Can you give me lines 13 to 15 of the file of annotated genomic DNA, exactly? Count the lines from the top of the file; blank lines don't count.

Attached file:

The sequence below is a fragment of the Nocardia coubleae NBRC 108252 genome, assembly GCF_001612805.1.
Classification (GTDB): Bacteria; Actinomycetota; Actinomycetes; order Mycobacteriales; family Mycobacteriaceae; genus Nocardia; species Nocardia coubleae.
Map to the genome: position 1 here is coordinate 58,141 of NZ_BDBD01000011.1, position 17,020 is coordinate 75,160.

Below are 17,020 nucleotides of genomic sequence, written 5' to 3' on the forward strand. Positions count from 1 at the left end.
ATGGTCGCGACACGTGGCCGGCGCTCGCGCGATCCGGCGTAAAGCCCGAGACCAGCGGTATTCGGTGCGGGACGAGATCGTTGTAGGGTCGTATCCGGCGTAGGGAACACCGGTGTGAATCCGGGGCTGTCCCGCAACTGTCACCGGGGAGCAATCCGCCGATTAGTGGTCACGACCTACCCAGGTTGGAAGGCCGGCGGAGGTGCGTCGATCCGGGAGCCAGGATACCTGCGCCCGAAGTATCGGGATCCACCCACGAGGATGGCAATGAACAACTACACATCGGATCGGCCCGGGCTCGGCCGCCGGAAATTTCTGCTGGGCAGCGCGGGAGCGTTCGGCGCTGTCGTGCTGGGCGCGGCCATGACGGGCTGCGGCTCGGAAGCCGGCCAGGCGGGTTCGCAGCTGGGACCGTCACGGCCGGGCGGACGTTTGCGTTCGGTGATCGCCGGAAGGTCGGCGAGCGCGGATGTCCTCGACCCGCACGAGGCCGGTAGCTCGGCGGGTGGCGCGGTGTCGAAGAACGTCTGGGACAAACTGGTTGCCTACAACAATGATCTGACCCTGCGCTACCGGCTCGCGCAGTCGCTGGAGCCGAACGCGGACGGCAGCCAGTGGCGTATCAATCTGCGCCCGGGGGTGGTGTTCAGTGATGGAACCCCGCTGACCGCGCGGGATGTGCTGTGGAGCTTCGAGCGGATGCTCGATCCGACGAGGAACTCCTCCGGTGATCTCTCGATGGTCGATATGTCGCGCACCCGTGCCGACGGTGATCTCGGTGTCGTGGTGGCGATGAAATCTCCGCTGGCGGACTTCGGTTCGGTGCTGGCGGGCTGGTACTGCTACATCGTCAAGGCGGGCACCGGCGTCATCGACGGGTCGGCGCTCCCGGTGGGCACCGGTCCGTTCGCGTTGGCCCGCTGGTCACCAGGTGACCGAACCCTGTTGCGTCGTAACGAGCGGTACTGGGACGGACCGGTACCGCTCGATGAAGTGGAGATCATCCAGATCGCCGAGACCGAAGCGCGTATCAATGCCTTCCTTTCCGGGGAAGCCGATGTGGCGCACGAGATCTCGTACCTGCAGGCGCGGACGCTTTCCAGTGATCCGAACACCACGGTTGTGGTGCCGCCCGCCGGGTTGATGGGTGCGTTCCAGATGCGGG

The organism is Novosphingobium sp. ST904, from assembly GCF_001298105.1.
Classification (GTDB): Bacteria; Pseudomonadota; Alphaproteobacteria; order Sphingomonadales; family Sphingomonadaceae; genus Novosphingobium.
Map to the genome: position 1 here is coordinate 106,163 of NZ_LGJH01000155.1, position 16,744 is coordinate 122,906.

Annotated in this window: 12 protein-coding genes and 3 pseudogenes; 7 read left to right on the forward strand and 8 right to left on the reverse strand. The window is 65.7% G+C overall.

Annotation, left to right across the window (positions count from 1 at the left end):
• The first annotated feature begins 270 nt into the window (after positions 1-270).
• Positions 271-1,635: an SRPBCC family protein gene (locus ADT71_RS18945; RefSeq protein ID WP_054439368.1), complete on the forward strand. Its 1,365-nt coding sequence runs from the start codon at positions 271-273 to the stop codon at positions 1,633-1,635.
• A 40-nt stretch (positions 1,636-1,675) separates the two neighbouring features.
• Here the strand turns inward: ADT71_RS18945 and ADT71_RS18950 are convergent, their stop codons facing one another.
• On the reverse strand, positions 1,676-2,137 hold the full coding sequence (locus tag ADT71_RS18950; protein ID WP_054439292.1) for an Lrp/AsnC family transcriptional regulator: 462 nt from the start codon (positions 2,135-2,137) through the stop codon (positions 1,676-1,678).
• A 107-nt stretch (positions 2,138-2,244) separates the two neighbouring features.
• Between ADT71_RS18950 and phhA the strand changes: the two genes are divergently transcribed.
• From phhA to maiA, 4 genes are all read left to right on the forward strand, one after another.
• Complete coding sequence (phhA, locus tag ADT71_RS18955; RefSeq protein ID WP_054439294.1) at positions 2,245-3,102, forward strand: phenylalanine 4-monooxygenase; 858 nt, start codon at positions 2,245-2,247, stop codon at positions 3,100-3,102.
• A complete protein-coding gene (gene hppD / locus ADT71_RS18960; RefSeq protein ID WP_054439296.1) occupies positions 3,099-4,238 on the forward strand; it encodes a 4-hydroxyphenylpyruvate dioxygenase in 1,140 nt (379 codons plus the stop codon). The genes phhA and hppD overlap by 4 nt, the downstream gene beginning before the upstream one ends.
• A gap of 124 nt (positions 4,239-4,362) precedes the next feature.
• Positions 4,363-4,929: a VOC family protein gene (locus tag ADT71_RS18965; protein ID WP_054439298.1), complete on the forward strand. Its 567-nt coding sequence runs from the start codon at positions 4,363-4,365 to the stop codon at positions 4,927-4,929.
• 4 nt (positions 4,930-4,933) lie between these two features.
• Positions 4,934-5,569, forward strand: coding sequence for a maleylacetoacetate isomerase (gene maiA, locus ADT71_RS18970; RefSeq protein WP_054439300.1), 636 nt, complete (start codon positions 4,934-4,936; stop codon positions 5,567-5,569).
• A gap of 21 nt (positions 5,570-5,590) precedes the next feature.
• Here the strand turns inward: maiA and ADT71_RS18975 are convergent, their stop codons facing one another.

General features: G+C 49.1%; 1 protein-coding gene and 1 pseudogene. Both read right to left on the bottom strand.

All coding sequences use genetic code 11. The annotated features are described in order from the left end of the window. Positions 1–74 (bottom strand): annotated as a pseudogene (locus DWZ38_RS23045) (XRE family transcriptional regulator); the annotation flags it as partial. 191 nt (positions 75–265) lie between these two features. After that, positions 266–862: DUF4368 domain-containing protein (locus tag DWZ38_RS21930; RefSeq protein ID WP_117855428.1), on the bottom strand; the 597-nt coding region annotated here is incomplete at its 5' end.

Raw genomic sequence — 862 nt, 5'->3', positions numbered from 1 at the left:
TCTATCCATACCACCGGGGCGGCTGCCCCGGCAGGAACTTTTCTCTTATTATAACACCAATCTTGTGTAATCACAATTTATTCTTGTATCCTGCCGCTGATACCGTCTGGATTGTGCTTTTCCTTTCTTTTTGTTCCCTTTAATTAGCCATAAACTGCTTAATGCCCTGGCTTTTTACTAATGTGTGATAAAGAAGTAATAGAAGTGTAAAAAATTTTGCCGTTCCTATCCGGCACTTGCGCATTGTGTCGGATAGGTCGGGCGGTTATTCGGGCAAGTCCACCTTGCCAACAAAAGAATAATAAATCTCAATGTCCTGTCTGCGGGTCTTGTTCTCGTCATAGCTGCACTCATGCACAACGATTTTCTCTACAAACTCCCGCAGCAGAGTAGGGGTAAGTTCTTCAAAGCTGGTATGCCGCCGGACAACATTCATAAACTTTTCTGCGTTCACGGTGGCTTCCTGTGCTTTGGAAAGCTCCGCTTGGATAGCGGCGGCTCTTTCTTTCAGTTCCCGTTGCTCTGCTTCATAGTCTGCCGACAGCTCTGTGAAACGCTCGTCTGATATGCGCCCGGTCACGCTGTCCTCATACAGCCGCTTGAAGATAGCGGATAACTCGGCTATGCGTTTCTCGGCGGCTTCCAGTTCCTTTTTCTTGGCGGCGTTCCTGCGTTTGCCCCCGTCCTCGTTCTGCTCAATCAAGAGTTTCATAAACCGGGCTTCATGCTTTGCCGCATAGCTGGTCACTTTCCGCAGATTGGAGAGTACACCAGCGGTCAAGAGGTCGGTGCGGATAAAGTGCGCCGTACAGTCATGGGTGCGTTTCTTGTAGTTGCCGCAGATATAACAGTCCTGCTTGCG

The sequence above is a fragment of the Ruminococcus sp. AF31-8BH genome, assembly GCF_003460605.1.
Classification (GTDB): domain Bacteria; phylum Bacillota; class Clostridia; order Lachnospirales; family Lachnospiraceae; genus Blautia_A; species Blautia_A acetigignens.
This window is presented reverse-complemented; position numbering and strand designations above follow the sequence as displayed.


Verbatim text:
• A 40-nt stretch (positions 1,636-1,675) separates the two neighbouring features.
• Here the strand turns inward: ADT71_RS18945 and ADT71_RS18950 are convergent, their stop codons facing one another.
• On the reverse strand, positions 1,676-2,137 hold the full coding sequence (locus tag ADT71_RS18950; protein ID WP_054439292.1) for an Lrp/AsnC family transcriptional regulator: 462 nt from the start codon (positions 2,135-2,137) through the stop codon (positions 1,676-1,678).